The Queen of Spades is the deck in our relationship. The suit of Spades can point to the mind and mental activity, and the Queen is a “face” card, which I tend to read as approaches we can take regarding the situation being explored. So, the deck is suggesting it tends to approach things from a logical, rational, analytical standpoint.

Looking at the image, I was struck by the Queen’s eyes; and then, I noticed that it looks as if she’s wearing armor, which then gave me a “Joan of Arc” kind of vibe. Joan of Arc was known for having visions, so this makes me feel that it has “visions of the future” regarding our relationship.

Spades can be a suit of challenges, blocks, and obstacles; seeing the Queen like Joan of Arc can suggest self-empowerment, and that the deck wants to empower me to cut through any challenges with strategic precision (the sword).

The 4 of Spades is how the deck sees me in our relationship. Again, we have a card from the suit of Spades, suggesting mental activity. The 4, when attached to Spades, can indicate a form of limitation and restriction.

I tend to read this card as a break, and taking a time out, and that can mean meditation. So, here, the deck can be suggesting to meditate on the deck’s images as I work (the 4 is a number of work as well) with the cards.

This card also has Death connected to it, which is a Major Arcana card, and Majors suggest important issues and events, so this is significant to see.

When Death appears, it suggests a period of transition, that a major process of change is being undertaken. To some degree, the deck might be saying that working with it is going to be “a big change” for me, “breaking away” from what I may have been accustomed to up to this point.

The skull is a reference to the intellect, and here it can suggest a “change” in thinking that allows new ideas to bloom and blossom (symbolized by all the flowers on the card).

The final card, the Queen of Clubs, represents the relationship itself. The first thing I noticed was there was now another “face” card on the scene, suggesting another type of approach, as well as being another Queen.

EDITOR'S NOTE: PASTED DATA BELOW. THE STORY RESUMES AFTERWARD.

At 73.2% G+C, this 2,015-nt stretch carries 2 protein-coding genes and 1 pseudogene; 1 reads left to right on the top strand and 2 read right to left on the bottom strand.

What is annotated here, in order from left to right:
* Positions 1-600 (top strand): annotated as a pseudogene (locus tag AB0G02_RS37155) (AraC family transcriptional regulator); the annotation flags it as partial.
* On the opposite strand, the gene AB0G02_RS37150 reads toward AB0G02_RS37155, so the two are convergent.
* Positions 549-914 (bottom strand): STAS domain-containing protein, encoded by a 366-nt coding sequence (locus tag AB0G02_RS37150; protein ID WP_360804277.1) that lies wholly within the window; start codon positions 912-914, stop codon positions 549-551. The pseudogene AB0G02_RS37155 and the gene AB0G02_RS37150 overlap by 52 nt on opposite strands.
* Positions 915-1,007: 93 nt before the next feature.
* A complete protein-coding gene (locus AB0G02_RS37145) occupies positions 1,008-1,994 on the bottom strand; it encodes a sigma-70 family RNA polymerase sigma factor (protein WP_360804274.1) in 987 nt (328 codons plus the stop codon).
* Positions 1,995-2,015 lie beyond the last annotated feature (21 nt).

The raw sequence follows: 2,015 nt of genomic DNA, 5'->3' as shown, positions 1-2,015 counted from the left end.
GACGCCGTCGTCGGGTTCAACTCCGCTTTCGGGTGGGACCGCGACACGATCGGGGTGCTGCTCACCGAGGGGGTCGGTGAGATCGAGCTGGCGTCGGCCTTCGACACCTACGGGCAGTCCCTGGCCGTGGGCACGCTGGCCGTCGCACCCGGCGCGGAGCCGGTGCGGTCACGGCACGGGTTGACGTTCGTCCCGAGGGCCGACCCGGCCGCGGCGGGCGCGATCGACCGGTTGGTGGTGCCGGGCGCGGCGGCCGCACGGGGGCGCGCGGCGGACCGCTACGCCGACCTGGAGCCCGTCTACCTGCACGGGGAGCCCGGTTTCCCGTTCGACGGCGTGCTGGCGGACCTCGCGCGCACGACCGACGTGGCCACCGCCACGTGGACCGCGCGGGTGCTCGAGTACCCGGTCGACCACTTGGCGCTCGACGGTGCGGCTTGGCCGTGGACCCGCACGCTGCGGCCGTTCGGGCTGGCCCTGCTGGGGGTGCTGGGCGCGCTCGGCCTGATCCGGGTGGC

In cartomancy, Queens are valued at 12, which reduces to 3 (12 = 1 + 2 = 3); 3 is a number that indicates increase and expansion, so it’s nice to see that, along with all the flowers on this card, which symbolize growth and development (like the flowers on the 4 of Spades/Death).

3 is also a number that suggests growth and development as a result of making a commitment and being productive.

For me, the suit of Clubs can indicate work and business, being social, and making progress. In terms of the relationship, this card can suggest a “working” relationship, and the Queen of Clubs can be a collaborative type of personality, so the deck is seeing us collaborating together in the future—perhaps doing “business” together, meaning working together socially, doing public readings together.

Another tell is the lioness on the card holding a cat in her hand; in traditional Tarot, this can be considered her “familiar,” which suggests we’re going to become more “familiar” with one another in the future; and Clubs, as a suit, suggesting progress, reinforces this idea.

Being a card of confidence and strength, the Queen of Clubs is saying, “Don’t worry, we’re only going to become stronger.”

Over to You

And that’s my “You, Me, and Us” reading on my relationship with my newest oracle, The Illuminated Tarot.

Do you have a deck you’d consider trying out this reading with? It could be a brand-spankin’ new deck, or even one you haven’t used in a while and thinking about picking it back up.

If you give it a go, circle back and tell me how it went; I’d love to hear all about it!

 

 

 

About the Author:

I am passionate about dreams, Tarot, Reiki, personal growth & development, and self-improvement. I work with people, helping them understand the messages of their dreams, as well as read the Tarot professionally.
All the work I do has the same common thread: to get people to become more self-aware, so they can improve themselves and live their best lives. My favorite quote is by Socrates: “The unexamined life is not worth living.”